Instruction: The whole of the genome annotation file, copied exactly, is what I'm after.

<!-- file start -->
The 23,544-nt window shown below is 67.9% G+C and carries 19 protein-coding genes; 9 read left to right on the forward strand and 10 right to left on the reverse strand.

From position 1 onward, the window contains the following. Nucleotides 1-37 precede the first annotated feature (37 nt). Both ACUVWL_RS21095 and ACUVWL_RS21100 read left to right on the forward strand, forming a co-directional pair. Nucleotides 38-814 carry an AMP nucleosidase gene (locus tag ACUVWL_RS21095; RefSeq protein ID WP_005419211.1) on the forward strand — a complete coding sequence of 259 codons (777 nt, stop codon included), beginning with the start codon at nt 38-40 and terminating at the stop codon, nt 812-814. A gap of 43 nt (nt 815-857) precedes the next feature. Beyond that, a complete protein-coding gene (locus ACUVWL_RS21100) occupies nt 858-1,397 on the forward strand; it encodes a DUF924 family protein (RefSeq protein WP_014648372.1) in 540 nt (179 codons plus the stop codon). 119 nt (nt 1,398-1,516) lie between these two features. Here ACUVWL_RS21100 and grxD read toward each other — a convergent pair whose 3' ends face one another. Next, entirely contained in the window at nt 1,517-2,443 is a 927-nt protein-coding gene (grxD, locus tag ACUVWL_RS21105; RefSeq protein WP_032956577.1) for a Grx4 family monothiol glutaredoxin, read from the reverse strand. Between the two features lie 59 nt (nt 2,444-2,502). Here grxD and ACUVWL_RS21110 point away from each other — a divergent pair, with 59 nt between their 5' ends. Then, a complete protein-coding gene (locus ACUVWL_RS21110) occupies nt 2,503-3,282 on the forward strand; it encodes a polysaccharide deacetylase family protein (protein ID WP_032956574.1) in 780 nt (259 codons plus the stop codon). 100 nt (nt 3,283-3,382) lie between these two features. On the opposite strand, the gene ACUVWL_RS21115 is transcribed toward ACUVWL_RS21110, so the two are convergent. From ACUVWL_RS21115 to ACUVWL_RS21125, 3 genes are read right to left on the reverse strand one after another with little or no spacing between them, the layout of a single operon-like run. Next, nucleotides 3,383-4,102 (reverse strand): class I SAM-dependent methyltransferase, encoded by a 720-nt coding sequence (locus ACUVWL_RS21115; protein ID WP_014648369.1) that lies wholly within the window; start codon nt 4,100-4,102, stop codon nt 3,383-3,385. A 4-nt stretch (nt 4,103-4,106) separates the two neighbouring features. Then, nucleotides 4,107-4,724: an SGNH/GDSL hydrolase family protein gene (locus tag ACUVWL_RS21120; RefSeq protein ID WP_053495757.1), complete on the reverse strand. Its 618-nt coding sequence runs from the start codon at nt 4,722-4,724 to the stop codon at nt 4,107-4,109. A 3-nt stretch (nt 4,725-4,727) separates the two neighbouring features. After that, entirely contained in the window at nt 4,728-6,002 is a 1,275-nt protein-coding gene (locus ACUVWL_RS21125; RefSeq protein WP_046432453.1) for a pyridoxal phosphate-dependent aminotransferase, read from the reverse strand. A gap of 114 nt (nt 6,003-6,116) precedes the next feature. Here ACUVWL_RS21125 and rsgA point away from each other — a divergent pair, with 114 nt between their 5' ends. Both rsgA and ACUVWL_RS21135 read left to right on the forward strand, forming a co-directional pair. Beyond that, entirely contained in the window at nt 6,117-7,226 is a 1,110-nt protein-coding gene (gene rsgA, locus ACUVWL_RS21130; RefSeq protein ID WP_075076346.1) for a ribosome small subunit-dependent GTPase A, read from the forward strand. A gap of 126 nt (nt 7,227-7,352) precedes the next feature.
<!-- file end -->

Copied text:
The 23,544-nt window shown below is 67.9% G+C and carries 19 protein-coding genes; 9 read left to right on the forward strand and 10 right to left on the reverse strand.

From position 1 onward, the window contains the following. Nucleotides 1-37 precede the first annotated feature (37 nt). Both ACUVWL_RS21095 and ACUVWL_RS21100 read left to right on the forward strand, forming a co-directional pair. Nucleotides 38-814 carry an AMP nucleosidase gene (locus tag ACUVWL_RS21095; RefSeq protein ID WP_005419211.1) on the forward strand — a complete coding sequence of 259 codons (777 nt, stop codon included), beginning with the start codon at nt 38-40 and terminating at the stop codon, nt 812-814. A gap of 43 nt (nt 815-857) precedes the next feature. Beyond that, a complete protein-coding gene (locus ACUVWL_RS21100) occupies nt 858-1,397 on the forward strand; it encodes a DUF924 family protein (RefSeq protein WP_014648372.1) in 540 nt (179 codons plus the stop codon). 119 nt (nt 1,398-1,516) lie between these two features. Here ACUVWL_RS21100 and grxD read toward each other — a convergent pair whose 3' ends face one another. Next, entirely contained in the window at nt 1,517-2,443 is a 927-nt protein-coding gene (grxD, locus tag ACUVWL_RS21105; RefSeq protein WP_032956577.1) for a Grx4 family monothiol glutaredoxin, read from the reverse strand. Between the two features lie 59 nt (nt 2,444-2,502). Here grxD and ACUVWL_RS21110 point away from each other — a divergent pair, with 59 nt between their 5' ends. Then, a complete protein-coding gene (locus ACUVWL_RS21110) occupies nt 2,503-3,282 on the forward strand; it encodes a polysaccharide deacetylase family protein (protein ID WP_032956574.1) in 780 nt (259 codons plus the stop codon). 100 nt (nt 3,283-3,382) lie between these two features. On the opposite strand, the gene ACUVWL_RS21115 is transcribed toward ACUVWL_RS21110, so the two are convergent. From ACUVWL_RS21115 to ACUVWL_RS21125, 3 genes are read right to left on the reverse strand one after another with little or no spacing between them, the layout of a single operon-like run. Next, nucleotides 3,383-4,102 (reverse strand): class I SAM-dependent methyltransferase, encoded by a 720-nt coding sequence (locus ACUVWL_RS21115; protein ID WP_014648369.1) that lies wholly within the window; start codon nt 4,100-4,102, stop codon nt 3,383-3,385. A 4-nt stretch (nt 4,103-4,106) separates the two neighbouring features. Then, nucleotides 4,107-4,724: an SGNH/GDSL hydrolase family protein gene (locus tag ACUVWL_RS21120; RefSeq protein ID WP_053495757.1), complete on the reverse strand. Its 618-nt coding sequence runs from the start codon at nt 4,722-4,724 to the stop codon at nt 4,107-4,109. A 3-nt stretch (nt 4,725-4,727) separates the two neighbouring features. After that, entirely contained in the window at nt 4,728-6,002 is a 1,275-nt protein-coding gene (locus ACUVWL_RS21125; RefSeq protein WP_046432453.1) for a pyridoxal phosphate-dependent aminotransferase, read from the reverse strand. A gap of 114 nt (nt 6,003-6,116) precedes the next feature. Here ACUVWL_RS21125 and rsgA point away from each other — a divergent pair, with 114 nt between their 5' ends. Both rsgA and ACUVWL_RS21135 read left to right on the forward strand, forming a co-directional pair. Beyond that, entirely contained in the window at nt 6,117-7,226 is a 1,110-nt protein-coding gene (gene rsgA, locus ACUVWL_RS21130; RefSeq protein ID WP_075076346.1) for a ribosome small subunit-dependent GTPase A, read from the forward strand. A gap of 126 nt (nt 7,227-7,352) precedes the next feature.